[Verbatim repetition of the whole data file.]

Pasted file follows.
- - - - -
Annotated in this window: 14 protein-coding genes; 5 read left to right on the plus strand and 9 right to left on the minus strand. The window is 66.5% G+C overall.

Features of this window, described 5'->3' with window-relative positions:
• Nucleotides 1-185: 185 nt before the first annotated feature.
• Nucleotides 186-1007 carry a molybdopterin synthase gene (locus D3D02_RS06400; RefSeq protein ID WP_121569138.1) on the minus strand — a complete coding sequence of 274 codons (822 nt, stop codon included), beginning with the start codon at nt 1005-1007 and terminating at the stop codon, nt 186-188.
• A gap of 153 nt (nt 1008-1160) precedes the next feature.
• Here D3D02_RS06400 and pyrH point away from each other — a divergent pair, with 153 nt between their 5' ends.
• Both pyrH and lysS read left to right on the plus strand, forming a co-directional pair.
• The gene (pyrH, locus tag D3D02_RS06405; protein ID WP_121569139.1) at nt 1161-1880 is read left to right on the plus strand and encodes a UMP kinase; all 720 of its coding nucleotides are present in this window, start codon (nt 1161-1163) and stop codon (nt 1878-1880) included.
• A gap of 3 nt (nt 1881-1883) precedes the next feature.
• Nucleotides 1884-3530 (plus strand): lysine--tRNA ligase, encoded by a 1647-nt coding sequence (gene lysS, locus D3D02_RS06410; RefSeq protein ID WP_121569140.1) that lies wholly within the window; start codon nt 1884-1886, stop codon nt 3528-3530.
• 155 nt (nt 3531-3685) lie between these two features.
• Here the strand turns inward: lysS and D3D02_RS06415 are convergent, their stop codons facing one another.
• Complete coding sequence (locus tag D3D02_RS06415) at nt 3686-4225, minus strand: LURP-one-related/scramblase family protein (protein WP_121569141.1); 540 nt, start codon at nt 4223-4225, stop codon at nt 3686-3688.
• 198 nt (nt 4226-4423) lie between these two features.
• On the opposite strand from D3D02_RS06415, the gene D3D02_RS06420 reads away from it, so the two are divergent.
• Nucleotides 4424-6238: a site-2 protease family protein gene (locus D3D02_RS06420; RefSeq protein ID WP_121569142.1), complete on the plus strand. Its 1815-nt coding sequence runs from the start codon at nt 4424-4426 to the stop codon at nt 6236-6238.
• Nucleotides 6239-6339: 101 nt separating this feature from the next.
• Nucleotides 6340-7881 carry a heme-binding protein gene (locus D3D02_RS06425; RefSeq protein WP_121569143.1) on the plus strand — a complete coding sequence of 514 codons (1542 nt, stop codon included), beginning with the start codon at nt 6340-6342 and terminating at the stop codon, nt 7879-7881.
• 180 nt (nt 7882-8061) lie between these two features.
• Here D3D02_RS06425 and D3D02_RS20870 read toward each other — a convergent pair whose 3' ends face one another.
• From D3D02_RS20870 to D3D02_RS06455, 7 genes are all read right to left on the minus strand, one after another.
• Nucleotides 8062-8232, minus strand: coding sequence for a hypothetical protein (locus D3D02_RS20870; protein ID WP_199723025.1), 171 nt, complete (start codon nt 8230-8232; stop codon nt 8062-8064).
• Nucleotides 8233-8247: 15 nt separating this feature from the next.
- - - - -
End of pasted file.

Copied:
Annotated in this window: 14 protein-coding genes; 5 read left to right on the plus strand and 9 right to left on the minus strand. The window is 66.5% G+C overall.

Features of this window, described 5'->3' with window-relative positions:
• Nucleotides 1-185: 185 nt before the first annotated feature.
• Nucleotides 186-1007 carry a molybdopterin synthase gene (locus D3D02_RS06400; RefSeq protein ID WP_121569138.1) on the minus strand — a complete coding sequence of 274 codons (822 nt, stop codon included), beginning with the start codon at nt 1005-1007 and terminating at the stop codon, nt 186-188.
• A gap of 153 nt (nt 1008-1160) precedes the next feature.
• Here D3D02_RS06400 and pyrH point away from each other — a divergent pair, with 153 nt between their 5' ends.
• Both pyrH and lysS read left to right on the plus strand, forming a co-directional pair.
• The gene (pyrH, locus tag D3D02_RS06405; protein ID WP_121569139.1) at nt 1161-1880 is read left to right on the plus strand and encodes a UMP kinase; all 720 of its coding nucleotides are present in this window, start codon (nt 1161-1163) and stop codon (nt 1878-1880) included.
• A gap of 3 nt (nt 1881-1883) precedes the next feature.
• Nucleotides 1884-3530 (plus strand): lysine--tRNA ligase, encoded by a 1647-nt coding sequence (gene lysS, locus D3D02_RS06410; RefSeq protein ID WP_121569140.1) that lies wholly within the window; start codon nt 1884-1886, stop codon nt 3528-3530.
• 155 nt (nt 3531-3685) lie between these two features.
• Here the strand turns inward: lysS and D3D02_RS06415 are convergent, their stop codons facing one another.
• Complete coding sequence (locus tag D3D02_RS06415) at nt 3686-4225, minus strand: LURP-one-related/scramblase family protein (protein WP_121569141.1); 540 nt, start codon at nt 4223-4225, stop codon at nt 3686-3688.
• 198 nt (nt 4226-4423) lie between these two features.
• On the opposite strand from D3D02_RS06415, the gene D3D02_RS06420 reads away from it, so the two are divergent.
• Nucleotides 4424-6238: a site-2 protease family protein gene (locus D3D02_RS06420; RefSeq protein ID WP_121569142.1), complete on the plus strand. Its 1815-nt coding sequence runs from the start codon at nt 4424-4426 to the stop codon at nt 6236-6238.
• Nucleotides 6239-6339: 101 nt separating this feature from the next.
• Nucleotides 6340-7881 carry a heme-binding protein gene (locus D3D02_RS06425; RefSeq protein WP_121569143.1) on the plus strand — a complete coding sequence of 514 codons (1542 nt, stop codon included), beginning with the start codon at nt 6340-6342 and terminating at the stop codon, nt 7879-7881.
• 180 nt (nt 7882-8061) lie between these two features.
• Here D3D02_RS06425 and D3D02_RS20870 read toward each other — a convergent pair whose 3' ends face one another.
• From D3D02_RS20870 to D3D02_RS06455, 7 genes are all read right to left on the minus strand, one after another.
• Nucleotides 8062-8232, minus strand: coding sequence for a hypothetical protein (locus D3D02_RS20870; protein ID WP_199723025.1), 171 nt, complete (start codon nt 8230-8232; stop codon nt 8062-8064).
• Nucleotides 8233-8247: 15 nt separating this feature from the next.